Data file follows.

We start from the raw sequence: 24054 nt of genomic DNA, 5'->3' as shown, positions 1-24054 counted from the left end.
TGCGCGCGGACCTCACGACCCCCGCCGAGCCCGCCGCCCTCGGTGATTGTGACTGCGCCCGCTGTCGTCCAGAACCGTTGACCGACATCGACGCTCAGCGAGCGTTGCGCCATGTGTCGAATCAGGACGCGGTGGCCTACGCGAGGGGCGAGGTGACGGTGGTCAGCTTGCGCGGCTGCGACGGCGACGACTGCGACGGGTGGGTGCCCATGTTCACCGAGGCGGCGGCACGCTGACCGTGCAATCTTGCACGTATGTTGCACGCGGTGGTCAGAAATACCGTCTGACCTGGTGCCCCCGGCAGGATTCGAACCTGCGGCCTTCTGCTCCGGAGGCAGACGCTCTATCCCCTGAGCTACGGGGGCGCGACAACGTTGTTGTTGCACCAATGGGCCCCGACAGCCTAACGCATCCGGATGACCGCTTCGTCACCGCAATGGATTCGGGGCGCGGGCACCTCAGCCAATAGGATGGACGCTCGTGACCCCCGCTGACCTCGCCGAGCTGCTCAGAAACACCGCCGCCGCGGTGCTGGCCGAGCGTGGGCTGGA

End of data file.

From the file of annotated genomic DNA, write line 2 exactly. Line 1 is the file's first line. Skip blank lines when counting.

TGCGCGCGGACCTCACGACCCCCGCCGAGCCCGCCGCCCTCGGTGATTGTGACTGCGCCCGCTGTCGTCCAGAACCGTTGACCGACATCGACGCTCAGCGAGCGTTGCGCCATGTGTCGAATCAGGACGCGGTGGCCTACGCGAGGGGCGAGGTGACGGTGGTCAGCTTGCGCGGCTGCGACGGCGACGACTGCGACGGGTGGGTGCCCATGTTCACCGAGGCGGCGGCACGCTGACCGTGCAATCTTGCACGTATGTTGCACGCGGTGGTCAGAAATACCGTCTGACCTGGTGCCCCCGGCAGGATTCGAACCTGCGGCCTTCTGCTCCGGAGGCAGACGCTCTATCCCCTGAGCTACGGGGGCGCGACAACGTTGTTGTTGCACCAATGGGCCCCGACAGCCTAACGCATCCGGATGACCGCTTCGTCACCGCAATGGATTCGGGGCGCGGGCACCTCAGCCAATAGGATGGACGCTCGTGACCCCCGCTGACCTCGCCGAGCTGCTCAGAAACACCGCCGCCGCGGTGCTGGCCGAGCGTGGGCTGGA